Tucson’s regional power system and economy can be planned to produce a vibrant economy AND mitigate the worst effects of climate change. In fact the components that can make this happen work in concert. Sustainable Tucson is proud to present two speakers with backgrounds and experience in transitioning from a carbon-intensive economy to one anchored by energy efficiency and powered by renewable energy.

John A. "Skip" Laitner is a resource economist who leads a team of consultants with his own group, Economic and Human Dimensions Research Associates based in Tucson, Arizona. He served nearly 10 years as a senior economist for technology policy at the U.S. Environmental Protection Agency. He won EPA's Gold Medal award for his contributions to economic impact assessments evaluating climate change policies. More recently, he led the Economic and Social Analysis Program for the American Council for an Energy-Efficient Economy (ACEEE), a well-known think tank based in Washington, D.C. He has just returned from France where he works as the senior economist for a regional initiative that proposes to reduce energy requirements by half with renewable energy technologies powering all remaining energy needs.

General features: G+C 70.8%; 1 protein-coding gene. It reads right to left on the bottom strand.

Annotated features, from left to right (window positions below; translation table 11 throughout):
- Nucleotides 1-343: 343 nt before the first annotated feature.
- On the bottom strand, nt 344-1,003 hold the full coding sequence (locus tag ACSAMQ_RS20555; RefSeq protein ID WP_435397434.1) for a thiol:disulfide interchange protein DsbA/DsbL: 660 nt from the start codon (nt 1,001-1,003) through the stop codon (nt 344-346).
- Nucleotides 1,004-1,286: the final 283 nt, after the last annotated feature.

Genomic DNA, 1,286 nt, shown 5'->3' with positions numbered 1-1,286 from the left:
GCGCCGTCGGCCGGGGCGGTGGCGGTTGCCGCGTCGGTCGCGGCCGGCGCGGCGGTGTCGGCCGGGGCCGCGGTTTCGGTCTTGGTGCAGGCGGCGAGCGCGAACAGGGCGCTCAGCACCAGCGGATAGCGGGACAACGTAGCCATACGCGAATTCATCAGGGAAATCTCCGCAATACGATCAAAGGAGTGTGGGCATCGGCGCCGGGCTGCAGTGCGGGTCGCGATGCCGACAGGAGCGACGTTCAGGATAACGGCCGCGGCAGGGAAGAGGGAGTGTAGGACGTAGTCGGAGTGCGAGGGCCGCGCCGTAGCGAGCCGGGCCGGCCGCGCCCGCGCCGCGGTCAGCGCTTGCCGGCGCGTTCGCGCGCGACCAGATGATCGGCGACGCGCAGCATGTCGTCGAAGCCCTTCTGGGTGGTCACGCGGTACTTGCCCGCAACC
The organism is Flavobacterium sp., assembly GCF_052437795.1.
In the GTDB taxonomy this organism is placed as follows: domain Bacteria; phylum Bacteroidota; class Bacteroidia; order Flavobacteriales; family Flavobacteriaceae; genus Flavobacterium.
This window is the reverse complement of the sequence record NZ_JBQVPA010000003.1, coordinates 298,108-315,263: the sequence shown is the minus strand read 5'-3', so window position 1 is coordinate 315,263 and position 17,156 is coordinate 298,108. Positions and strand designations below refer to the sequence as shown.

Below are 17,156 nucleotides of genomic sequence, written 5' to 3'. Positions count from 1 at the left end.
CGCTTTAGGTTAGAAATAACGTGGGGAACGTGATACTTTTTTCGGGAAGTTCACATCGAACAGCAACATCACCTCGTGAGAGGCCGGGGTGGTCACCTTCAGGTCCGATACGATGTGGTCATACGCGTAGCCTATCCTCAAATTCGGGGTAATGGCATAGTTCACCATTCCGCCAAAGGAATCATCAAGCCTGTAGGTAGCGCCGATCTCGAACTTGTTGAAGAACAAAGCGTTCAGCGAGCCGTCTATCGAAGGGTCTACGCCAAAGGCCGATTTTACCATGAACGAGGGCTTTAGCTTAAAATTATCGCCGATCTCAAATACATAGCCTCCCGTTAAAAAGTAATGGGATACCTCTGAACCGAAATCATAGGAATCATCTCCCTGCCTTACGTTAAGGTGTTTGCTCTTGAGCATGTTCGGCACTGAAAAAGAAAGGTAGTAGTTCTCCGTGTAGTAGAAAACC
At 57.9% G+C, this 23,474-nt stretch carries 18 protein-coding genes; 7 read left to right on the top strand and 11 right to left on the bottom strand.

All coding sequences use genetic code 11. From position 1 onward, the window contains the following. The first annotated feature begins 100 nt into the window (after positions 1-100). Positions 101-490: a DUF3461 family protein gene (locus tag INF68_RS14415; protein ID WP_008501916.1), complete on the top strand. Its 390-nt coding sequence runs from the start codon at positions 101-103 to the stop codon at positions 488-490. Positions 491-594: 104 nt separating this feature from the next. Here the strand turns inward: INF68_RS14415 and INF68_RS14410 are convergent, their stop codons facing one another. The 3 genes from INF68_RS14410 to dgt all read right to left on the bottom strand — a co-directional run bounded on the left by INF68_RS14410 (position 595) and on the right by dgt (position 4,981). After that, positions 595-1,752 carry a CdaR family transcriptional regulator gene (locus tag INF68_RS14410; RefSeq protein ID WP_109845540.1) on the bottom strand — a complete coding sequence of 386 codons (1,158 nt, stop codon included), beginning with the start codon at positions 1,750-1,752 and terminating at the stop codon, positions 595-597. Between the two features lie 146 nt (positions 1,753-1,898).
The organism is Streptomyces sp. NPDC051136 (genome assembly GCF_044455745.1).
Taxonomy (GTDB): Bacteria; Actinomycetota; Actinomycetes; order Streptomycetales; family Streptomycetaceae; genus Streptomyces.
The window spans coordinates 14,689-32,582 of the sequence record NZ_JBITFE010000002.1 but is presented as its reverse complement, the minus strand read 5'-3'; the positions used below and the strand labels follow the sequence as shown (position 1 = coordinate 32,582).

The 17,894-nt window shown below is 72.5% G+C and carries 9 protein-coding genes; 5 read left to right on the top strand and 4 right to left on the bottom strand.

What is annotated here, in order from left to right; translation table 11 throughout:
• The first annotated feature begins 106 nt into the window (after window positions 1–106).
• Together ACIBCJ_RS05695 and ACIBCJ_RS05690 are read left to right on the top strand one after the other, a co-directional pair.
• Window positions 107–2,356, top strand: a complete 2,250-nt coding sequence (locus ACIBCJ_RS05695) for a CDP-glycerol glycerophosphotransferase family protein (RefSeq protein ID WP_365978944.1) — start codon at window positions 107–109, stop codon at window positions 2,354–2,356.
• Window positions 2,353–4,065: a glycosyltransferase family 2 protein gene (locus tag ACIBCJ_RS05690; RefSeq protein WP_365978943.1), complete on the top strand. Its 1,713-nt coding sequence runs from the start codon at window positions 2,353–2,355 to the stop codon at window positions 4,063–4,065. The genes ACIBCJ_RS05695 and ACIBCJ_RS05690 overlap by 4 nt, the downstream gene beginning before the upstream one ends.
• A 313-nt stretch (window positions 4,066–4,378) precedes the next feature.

Matthew T. McDonnell, J.D. is a regulatory and policy analyst with Economic and Human Dimensions Research Associates. He has previous experience in the renewable energy finance industry and the utility regulatory process. He has worked with former Arizona Corporation Commissioner Paul Newman, providing policy analysis; and he has given testimony before the ACC. As a consultant, Mr. McDonnell has advised clients on a variety of energy projects including independent review of generation options analysis, prospects for municipalization, as well as, regulatory issues involved with the transmission and sale of electricity--in both FERC and ACC jurisdictions. Mr. McDonnell's clients have ranged from municipalities and energy firms, to public utilities and stakeholder groups.